You can find early rock rap groups such as WithoutReservation and Atlan Underground , were the first to bridge the gap between rez rock , punk an dhi phop.

Kemozabi, a Wyandot DJ from the all native FBI crew, is well known in the underground for his participation in many DJ competitions such as the DMC and Scribble Jam. He was consistently placed second and third in many competitions such as the 2004 Montreal and Edmonton DMC competitions,[8] and the 2005 Moncton[9] and North Bay[10] DMC competitions. War Party, became the first native performers to host RapCity.[11] War Party is one of a number of Canadian groups to gain some chart success, including Tru Rez Crew and Slangblossom.[12] Hatchet Warrior, the second album by Native American hip hop artist Anybody Killa,[13] was released in 2003, and peaked at #4 on the Billboard Top Independent Albums chart, #42 on the Top R&B/Hip-Hop Albums chart, and #98 on the Billboard 200.[14] Reddnation, a group from Alberta has become decorated – having received awards for 'Best Rap/Hip Hop CD' and 'Best Duo/Group'[15] at the Aboriginal Peoples Choice Music Awards for their second album Now or Never, Best Rap or Hip-Hop Album at the 2006 Canadian Aboriginal Music Awards, 'Best Group or Duo' & 'Best Rap or Hip-Hop Album' at the 2007 Alberta Aboriginal Music Awards, and 'Best Group or Duo' at the 2007 Aboriginal Peoples Choice Music Awards.[16]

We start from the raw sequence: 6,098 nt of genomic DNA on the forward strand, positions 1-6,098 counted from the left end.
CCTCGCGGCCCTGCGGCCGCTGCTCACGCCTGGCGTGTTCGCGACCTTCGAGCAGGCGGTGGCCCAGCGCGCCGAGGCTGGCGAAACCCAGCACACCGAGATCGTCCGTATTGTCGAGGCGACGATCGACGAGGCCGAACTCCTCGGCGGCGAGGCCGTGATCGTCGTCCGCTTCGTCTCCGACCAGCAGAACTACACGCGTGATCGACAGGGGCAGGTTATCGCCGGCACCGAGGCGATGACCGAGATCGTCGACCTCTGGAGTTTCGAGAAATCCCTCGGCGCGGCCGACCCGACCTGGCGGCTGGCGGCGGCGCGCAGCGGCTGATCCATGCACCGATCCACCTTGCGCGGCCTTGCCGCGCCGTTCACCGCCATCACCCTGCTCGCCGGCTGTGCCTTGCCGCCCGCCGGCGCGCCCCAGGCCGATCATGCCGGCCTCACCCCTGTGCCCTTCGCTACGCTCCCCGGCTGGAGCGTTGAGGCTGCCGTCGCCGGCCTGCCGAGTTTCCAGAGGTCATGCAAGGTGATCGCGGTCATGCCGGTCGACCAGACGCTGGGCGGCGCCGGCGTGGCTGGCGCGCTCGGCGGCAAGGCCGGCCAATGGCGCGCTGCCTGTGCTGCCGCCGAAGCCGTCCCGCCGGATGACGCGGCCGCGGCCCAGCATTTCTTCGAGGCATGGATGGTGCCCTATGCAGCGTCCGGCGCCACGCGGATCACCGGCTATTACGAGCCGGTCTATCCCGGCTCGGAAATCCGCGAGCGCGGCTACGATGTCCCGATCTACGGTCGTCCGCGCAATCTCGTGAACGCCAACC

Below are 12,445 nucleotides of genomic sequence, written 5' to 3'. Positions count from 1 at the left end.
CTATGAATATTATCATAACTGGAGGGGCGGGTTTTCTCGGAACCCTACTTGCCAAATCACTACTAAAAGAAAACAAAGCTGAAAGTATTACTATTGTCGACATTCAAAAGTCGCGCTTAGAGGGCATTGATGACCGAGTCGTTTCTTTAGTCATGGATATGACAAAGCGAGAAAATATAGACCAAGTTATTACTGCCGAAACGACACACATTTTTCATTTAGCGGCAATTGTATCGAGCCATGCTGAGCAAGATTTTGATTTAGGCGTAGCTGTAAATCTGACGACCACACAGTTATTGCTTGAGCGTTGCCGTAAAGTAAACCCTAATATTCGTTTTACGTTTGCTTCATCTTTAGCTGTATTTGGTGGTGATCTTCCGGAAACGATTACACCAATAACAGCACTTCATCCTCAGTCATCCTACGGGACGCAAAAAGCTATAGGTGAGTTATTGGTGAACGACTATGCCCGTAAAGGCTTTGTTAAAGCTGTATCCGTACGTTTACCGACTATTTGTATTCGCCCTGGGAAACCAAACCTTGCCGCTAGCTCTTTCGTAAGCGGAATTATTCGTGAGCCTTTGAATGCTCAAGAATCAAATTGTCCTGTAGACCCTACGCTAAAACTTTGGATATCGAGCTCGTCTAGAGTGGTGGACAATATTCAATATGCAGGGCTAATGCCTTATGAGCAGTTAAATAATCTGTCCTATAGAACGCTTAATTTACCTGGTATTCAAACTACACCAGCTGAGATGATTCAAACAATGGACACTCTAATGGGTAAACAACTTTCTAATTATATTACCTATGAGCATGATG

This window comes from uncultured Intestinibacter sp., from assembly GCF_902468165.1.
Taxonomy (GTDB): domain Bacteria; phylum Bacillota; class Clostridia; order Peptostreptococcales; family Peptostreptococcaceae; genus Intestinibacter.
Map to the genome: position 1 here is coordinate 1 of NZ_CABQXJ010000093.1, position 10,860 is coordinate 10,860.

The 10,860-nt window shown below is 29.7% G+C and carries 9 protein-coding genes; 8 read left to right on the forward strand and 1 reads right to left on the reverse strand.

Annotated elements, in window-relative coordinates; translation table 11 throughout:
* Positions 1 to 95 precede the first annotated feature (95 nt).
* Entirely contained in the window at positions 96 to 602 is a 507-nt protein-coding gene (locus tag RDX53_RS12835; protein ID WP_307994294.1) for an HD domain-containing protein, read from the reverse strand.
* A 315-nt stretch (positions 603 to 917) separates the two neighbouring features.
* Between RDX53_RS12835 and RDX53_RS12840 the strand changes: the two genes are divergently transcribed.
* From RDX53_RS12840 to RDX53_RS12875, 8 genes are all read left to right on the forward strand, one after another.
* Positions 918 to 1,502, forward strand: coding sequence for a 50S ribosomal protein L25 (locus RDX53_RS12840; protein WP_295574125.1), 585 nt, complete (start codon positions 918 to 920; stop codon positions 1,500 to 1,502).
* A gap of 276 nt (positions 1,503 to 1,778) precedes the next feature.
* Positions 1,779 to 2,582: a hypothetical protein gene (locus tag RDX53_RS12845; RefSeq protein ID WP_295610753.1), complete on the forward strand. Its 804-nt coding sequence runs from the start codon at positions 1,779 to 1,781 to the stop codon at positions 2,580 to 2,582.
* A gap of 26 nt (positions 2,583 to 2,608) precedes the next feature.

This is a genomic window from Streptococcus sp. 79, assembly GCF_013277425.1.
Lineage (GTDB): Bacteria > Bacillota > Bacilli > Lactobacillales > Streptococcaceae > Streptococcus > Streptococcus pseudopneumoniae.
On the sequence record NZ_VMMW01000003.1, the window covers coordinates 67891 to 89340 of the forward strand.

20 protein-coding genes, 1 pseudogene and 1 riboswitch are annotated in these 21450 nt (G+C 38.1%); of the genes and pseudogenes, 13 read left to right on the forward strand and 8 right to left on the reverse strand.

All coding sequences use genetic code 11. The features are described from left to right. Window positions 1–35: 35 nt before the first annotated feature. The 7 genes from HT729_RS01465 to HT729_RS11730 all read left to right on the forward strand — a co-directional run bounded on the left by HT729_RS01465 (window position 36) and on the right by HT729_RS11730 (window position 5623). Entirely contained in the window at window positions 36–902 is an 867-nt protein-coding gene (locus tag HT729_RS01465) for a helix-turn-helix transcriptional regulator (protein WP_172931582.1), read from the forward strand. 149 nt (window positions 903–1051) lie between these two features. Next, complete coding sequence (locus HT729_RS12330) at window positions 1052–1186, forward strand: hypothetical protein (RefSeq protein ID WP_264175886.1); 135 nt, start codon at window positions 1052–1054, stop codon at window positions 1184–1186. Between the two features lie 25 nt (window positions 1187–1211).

Rapper Young Kidd from Winnipeg, Manitoba is of Jamaican and Aboriginal heritage, and two of the trio group, Winnipeg's Most, are Aboriginal - Jon C and Brooklyn. Winnipeg's Most have won several Aboriginal Peoples Choice Music Awards. Both Young Kidd and Winnipeg's Most have achieved high levels of local success in Winnipeg.

Early Internet pioneering[edit]

The first url dedicated to native hip hop in the north was REDHIPHOP.COM which was started in DEC. of 1999 it was unlike other existing online databases where is it wa sa standalone site with no umbrella site..ie yahoo or beocities. This site has individual artist section and playable and even downloadable mp3s. Unlike the native hip hop geocities group this iste had working contracts with artists involved - This site was started by Manik out of the REDWIRE MAGAZINE office. At that time there was already a geocities group which served as the first online database. After REDHIPHOP.COM .. ww.nativehiphop.net followed suit and bought its own url.